Following the FDA approval of nivolumab, the 2016 National Comprehensive Cancer Network guidelines recommended that nivolumab be considered as a treatment option in patients with classical Hodgkin lymphoma whose disease had relapsed or progressed despite ASCT and BV maintenance therapy.[37] At present, the use of checkpoint inhibitors prior to ASCT and/or treatment with BV, in combination with other chemotherapy or targeted agents, or in earlier lines of therapy, should only occur in the context of a clinical trial.

Checkpoint inhibition in the setting of allogeneic SCT

The FDA-approved anti–CTLA-4 antibody ipilimumab was investigated in a phase I study of 29 patients with advanced hematologic malignancies (including 14 with Hodgkin lymphoma) who experienced relapse after undergoing allogeneic SCT.[38] Given the concern about immunotherapy possibly worsening chronic graft-vs-host disease (GVHD) in these patients, a wide dose range of 0.1- to 3.0-mg/kg ipilimumab was used. Dose-limiting toxicity was not reached and no worsening GVHD or graft rejection occurred. Two patients with Hodgkin lymphoma achieved a CR, and a PR was observed in a patient with refractory mantle cell lymphoma. Ipilimumab was well tolerated. Organ-specific immune adverse events (grade 3 arthritis, grade 2 hyperthyroidism, and recurrent grade 4 pneumonitis) occurred in 4 patients.

Preliminary results of the expansion cohort of this study were reported at the 2015 ASH Annual Meeting. Repeated dosing of ipilimumab at 3 mg/kg and 10 mg/kg was carried out according to a schedule for induction and maintenance therapy.[39] A total of 28 patients with relapsed hematologic malignancies after allogeneic SCT were enrolled, including 7 with Hodgkin lymphoma. In 21 evaluable patients, the ORR was 33%, including 5 of 12 patients with acute myeloid leukemia who achieved CR, and 1 patient with Hodgkin lymphoma who achieved a PR. Five GVHD-related dose-limiting toxicities and 4 immune-related events were reported. These studies suggested that anti–CTLA-4 therapy is reasonably safe following allogeneic SCT for patients without evidence of GVHD, particularly at a low dose. The unexpectedly high response rate for the cohort with acute myeloid leukemia also supports the notion that immune checkpoint inhibition may play a role in augmenting the graft-vs-tumor effect.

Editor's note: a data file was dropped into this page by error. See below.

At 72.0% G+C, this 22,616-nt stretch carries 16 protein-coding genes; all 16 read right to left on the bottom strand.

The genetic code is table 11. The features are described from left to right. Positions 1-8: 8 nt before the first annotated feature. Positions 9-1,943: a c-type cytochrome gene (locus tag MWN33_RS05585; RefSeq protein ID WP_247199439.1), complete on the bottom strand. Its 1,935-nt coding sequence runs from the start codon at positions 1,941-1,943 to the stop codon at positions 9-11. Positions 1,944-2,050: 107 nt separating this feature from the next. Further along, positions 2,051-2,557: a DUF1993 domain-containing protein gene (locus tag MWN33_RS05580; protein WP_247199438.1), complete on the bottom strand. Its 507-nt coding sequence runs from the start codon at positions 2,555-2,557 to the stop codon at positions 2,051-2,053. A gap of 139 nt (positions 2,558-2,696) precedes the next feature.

The safety and optimal timing of checkpoint inhibitor therapy prior to or following allogeneic SCT remains unknown. The desired graft-vs-tumor effect of allogeneic SCT induces generalized immune stimulation and inhibition of normal checkpoint function.[40] Tumor relapse after allogeneic SCT invariably involves escape from immune surveillance by mechanisms such as increased PD-1/PD-L1 expression on CD8-positive T cells.[41] Checkpoint inhibition carries a theoretical risk of exacerbating GVHD. In a murine model of acute GVHD, both PD-L1 and PD-L2 expression were increased at the baseline, and blockade of PD-1/PD-L1 signaling worsened acute GVHD and enhanced the lethality of treatment.[42] Moreover, in PD-L1–deficient hosts, donor T cells exhibit increased levels of aerobic glycolysis and oxidative phosphorylation, leading to their increased proliferation and activation; this higher rate of metabolic activity may contribute to acute GVHD.[42] Similar findings have also been demonstrated in a murine model of chronic GVHD.[43]